Effect of enteral feeding with eicosapentaenoic acid, γ-linolenic acid, and antioxidants in patients with acute respiratory distress syndrome

James E. Gadek, Stephen J. DeMichele, Michael Karlstad, Eric R. Pacht, Michael Donahoe, Timothy E. Albertson, Chi Van Hoozen, Ann K. Wennberg, Jeffrey L. Nelson, Mojtaba Noursalehi, Jan Drake, Pat Farmer, Judy Hart, Carol Koetting-Freeman, Nancy Rague, Ed Cruz, Cathy Mucenski, Steve Morris, Kathy Gardener, Mary Moore & 18 others Jay Whelan, Carolyn Snider, Michael Murray, Barry Harrison, Matt Kumar, Anita Baumgartner, Lynn Harstad, Anne Crory, Ellen Vlastelin, Roblec Allen, R. Steven Tharratt, Nick Satow, Yinpu Chen, Mark Hill, Theresa Lee, Anne Rudick, Timothy Gregory, Mark McCamish

Research output: Contribution to journalReview article

619 Citations (Scopus)

Abstract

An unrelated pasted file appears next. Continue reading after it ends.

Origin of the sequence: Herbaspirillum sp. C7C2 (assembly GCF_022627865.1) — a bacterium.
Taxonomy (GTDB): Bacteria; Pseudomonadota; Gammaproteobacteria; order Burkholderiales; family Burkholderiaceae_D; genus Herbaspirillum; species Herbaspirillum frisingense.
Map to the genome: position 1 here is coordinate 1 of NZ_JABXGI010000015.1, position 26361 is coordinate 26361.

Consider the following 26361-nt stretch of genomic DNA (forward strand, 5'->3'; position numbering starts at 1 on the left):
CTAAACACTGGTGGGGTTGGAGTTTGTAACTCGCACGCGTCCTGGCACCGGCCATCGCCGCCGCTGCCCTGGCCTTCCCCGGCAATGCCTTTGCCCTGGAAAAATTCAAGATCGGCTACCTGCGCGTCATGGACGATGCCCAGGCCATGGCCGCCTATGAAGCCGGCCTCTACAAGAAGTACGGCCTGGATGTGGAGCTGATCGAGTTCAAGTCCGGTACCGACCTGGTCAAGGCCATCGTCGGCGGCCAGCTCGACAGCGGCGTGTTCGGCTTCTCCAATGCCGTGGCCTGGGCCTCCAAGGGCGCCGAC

Objectives: Recent studies in animal models of sepsis-induced acute respiratory distress syndrome (ARDS) have shown that a low-carbohydrate, high-fat diet combining the anti-inflammatory and vasodilatory properties of eicosapentaenoic acid (EPA; fish oil), γ-linolenic acid (GLA; borage oil) (EPA+GLA), and antioxidants improves lung microvascular permeability, oxygenation, and cardiopulmonary function and reduces proinflammatory eicosanoid synthesis and lung inflammation. These findings suggest that enteral nutrition with EPA+GLA and antioxidants may reduce pulmonary inflammation and may improve oxygenation and clinical outcomes in patients with ARDS. Design: Prospective, multicentered, double-blind, randomized controlled trial. Setting: Intensive care units of five academic and teaching hospitals in the United States. Patients: We enrolled 146 patients with ARDS (as defined by the American-European Consensus Conference) caused by sepsis/pneumonia, trauma, or aspiration injury in the study. Interventions: Patients meeting entry criteria were randomized and continuously tube-fed either EPA+GLA or an isonitrogenous, isocaloric standard diet at a minimum caloric delivery of 75% of basal energy expenditure x 1.3 for at least 4-7 days. Measurements and Main Results: Arterial blood gases were measured, and ventilator settings were recorded at baseline and study days 4 and 7 to enable calculation of PaO2/FIO2, a measure of gas exchange. Pulmonary neutrophil recruitment was assessed by measuring the number of neutrophils and the total cell count in bronchoalveolar lavage fluid at the same time points. Clinical outcomes were recorded. Baseline characteristics of 98 evaluable patients revealed that key demographic, physiologic, and ventilatory variables were similar at entry between both groups. Multiple bronchoalveolar lavages revealed significant decreases (~2.5-fold) in the number of total cells and neutrophils per mL of recovered lavage fluid during the study with EPA+GLA compared with patients fed the control diet. Significant improvements in oxygenation (PaO2/FIO2) from baseline to study days 4 and 7 with lower ventilation variables (FIO2, positive end-expiratory pressure, and minute ventilation) occurred in patients fed EPA+GLA compared with controls. Patients fed EPA+GLA required significantly fewer days of ventilatory support (11 vs. 16.3 days; p = .011), and had a decreased length of stay in the intensive care unit (12.8 vs. 17.5 days; p = .016) compared with controls. Only four of 51 (8%) patients fed EPA+GLA vs. 13 of 47 (28%) control patients developed a new organ failure during the study (p = .015). Conclusions: The beneficial effects of the EPA+GLA diet on pulmonary neutrophil recruitment, gas exchange, requirement for mechanical ventilation, length of intensive care unit stay, and the reduction of new organ failures suggest that this enteral nutrition formula would be a useful adjuvant therapy in the clinical management of patients with or at risk of developing ARDS.